When Tykira Spruill thinks about her time in prison as a trans woman, she thinks of the dirty tiles on the bathroom floor where she was pinned down and raped.
She thinks about the confusion from her doctors and the struggle to stay safe.
Spruill’s experiences in prison changed her, but they also reflect the stories of thousands of trans women in correctional facilities.
The U.S. corrections system isn’t necessarily an easy experience for any inmate, but for those in the trans community the experience can challenge their sexuality, identity and cause lasting psychological damage for years.
Transgender people are nearly 10 times more likely to be sexually assaulted while incarcerated, according to the Prison Policy Initiative.
Spruill has been out of prison for nearly two years now, but she said her traumas still live with her everyday. As a Transcend Specialist for the Nationz Foundation, she uses her stories and her past to help other trans women who are struggling.
“There are days where I wake up and I just have to keep pushing forward,” she said. “I know there are people in the trans community crying out for help but they’re scared because they don’t trust people.”
Spruill was incarcerated twice, first on charges related to stealing and the second time on charges related to identity fraud. Her time in prison was spent at St. Bride’s Correctional Facility in Chesapeake and Nottoway Correctional Center in Nottoway County.
Spruill thought she had learned how to protect herself and stay out of the way after being in prison for more than a decade. She eventually found out being a trans woman in prison comes with a different level of fear.
Cory Gerwe, clinical director with the LGBTQ Life Center, has worked with LGBTQ people in the correctional system before and seen first-hand the damaging psychological impacts.
“From my perspective, it seems like the challenges are really based on the possibility of being outed,” he said. “The possibility of people being judgmental towards the LGBTQ identity both physically and verbally.”
Going to jail or prison for members of the LGBTQ community typically means hiding their sexual identity to protect themselves. Gerwe said they can be targeted and live in fear of their own safety because they’re in a setting that still has issues with race and sexuality.
Those issues are more prominent because the culture in regular society is different from that of jails and prisons, where the mindset might be less progressive and mature, Gerwe said.
“I do think the atmosphere is a lot different than the general public,” he said. “I always joke and say the atmosphere is several decades behind but I do think there’s some truth to that.”
The experience becomes even more difficult for trans people because they’re typically placed in a ward based on their gender at birth as opposed to how they identify. This means they are stripped of their underwear, clothing and other gender identifiers.
And that can be a traumatic experience with lasting psychological effects.
“I think it has a major impact because they have to shift their identity,” Gerwe said. “They have to put on a mask of someone they’re not and pretend their something they’re not.”
When Spruill was first sent to prison in 2006, she had just started the process of transitioning. She was going through hormone therapy and had silicone injections in her face, but she didn’t have breasts yet. However, even stripped of her clothes and placed on a male ward, Spruill said her feminine features weren’t something she could hide.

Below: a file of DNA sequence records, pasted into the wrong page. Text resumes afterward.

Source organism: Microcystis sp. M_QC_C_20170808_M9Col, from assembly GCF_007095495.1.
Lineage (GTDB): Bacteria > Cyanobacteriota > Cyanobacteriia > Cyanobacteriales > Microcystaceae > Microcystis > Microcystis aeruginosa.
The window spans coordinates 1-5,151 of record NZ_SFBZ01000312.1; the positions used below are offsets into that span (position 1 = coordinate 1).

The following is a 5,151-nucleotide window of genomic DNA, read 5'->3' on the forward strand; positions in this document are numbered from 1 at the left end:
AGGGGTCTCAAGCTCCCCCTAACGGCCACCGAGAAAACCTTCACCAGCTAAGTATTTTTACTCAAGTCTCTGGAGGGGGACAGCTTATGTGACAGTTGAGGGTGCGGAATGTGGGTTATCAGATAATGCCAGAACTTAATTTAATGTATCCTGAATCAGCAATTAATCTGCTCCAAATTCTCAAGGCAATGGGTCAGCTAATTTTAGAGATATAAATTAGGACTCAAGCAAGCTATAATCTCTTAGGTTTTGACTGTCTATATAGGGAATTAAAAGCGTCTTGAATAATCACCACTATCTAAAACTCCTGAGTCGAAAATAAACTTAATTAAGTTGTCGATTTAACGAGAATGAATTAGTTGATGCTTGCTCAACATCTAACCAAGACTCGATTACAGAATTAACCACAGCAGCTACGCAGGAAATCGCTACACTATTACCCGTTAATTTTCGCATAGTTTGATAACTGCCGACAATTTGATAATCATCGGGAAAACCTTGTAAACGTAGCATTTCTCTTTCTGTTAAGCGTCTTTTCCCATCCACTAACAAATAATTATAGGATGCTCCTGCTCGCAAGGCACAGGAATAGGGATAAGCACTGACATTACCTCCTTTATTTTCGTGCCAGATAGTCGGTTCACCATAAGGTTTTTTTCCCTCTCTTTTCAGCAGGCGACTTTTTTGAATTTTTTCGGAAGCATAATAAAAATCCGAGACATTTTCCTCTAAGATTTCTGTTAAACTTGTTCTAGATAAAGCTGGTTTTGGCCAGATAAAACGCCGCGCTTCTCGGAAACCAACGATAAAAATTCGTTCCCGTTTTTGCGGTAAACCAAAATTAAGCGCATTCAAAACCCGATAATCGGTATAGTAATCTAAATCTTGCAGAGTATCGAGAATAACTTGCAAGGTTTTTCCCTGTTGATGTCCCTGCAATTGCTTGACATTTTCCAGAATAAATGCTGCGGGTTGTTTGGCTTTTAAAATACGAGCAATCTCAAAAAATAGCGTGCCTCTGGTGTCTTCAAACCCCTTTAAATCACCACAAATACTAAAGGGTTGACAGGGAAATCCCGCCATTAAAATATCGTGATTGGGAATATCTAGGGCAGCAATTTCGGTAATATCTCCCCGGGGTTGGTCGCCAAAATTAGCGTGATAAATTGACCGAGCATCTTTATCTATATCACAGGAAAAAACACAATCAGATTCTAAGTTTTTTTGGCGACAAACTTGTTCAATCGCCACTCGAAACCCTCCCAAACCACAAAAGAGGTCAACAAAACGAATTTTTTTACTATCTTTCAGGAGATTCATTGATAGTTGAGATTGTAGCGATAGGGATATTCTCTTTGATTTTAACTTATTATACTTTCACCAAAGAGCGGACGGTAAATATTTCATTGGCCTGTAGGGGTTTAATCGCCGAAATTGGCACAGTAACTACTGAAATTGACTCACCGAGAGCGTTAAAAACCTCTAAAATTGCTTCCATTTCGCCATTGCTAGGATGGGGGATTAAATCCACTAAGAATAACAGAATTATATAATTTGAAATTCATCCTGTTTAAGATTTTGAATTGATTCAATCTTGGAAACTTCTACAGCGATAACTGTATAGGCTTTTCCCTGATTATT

By the second time she was in prison, Spruill had breasts and had infections in her silicone injections that were causing her to lose her vision and sometimes pass out.
Spruill said she was taken to the medical area to be treated but the doctors didn’t know how to care for a trans woman or how to treat silicone infections.
“The doctors just didn’t know what to do with me,” she said. “I was terrified.”
Eventually Spruill was transferred back to St. Brides where she was treated for her condition and felt more comfortable because she knew the officers and staff.
Spruill said she experienced the traumatic event of a lifetime a year away from her heading home.
Spruill was in the middle of her cleaning duties when she noticed a man staring at her. At first, she decided to ignore it but when she went to take a shower later the man approached her, pinned her down on the bathroom floor and raped her.
“I didn’t want to scream and wake the whole pod up,” she said. “I didn’t know what to do. What do you do when you’re being raped?”
Spruill felt more unsafe than ever after that and eventually men started approaching her while holding their genitals because they had heard about the incident. The rest of Spruill’s time in prison she tried to avoid others and move forward, but she couldn’t shake the violent memory.
Spruill went home in October 2018 at the age of 38. She has struggled with her past but has settled in her new role with Nationz as a way to help others who might’ve had the same experiences.
Spruill said trans people in prisons across the country face similar challenges that can be improved with changes to the system.
“As long as you have prisons open, someone on that compound will be extorting a trans woman,” she said.
Gerwe said there are a few ways to improve the system and experience for LGBTQ individuals.
The first he said would be to improve mental health resources, especially those focused on LGBTQ populations.
Prisons should also have separate pods or wards for the LGBTQ community so they can protect themselves better.
Gerwe said there also needs to be a greater investment in studying the impact of transgender placement in prisons and educating guards and staff on LGBTQ protections.
“There are so many changes that need to be done with the prison system in general,” he said. “I think absolute systemic change is how we navigate that process.”
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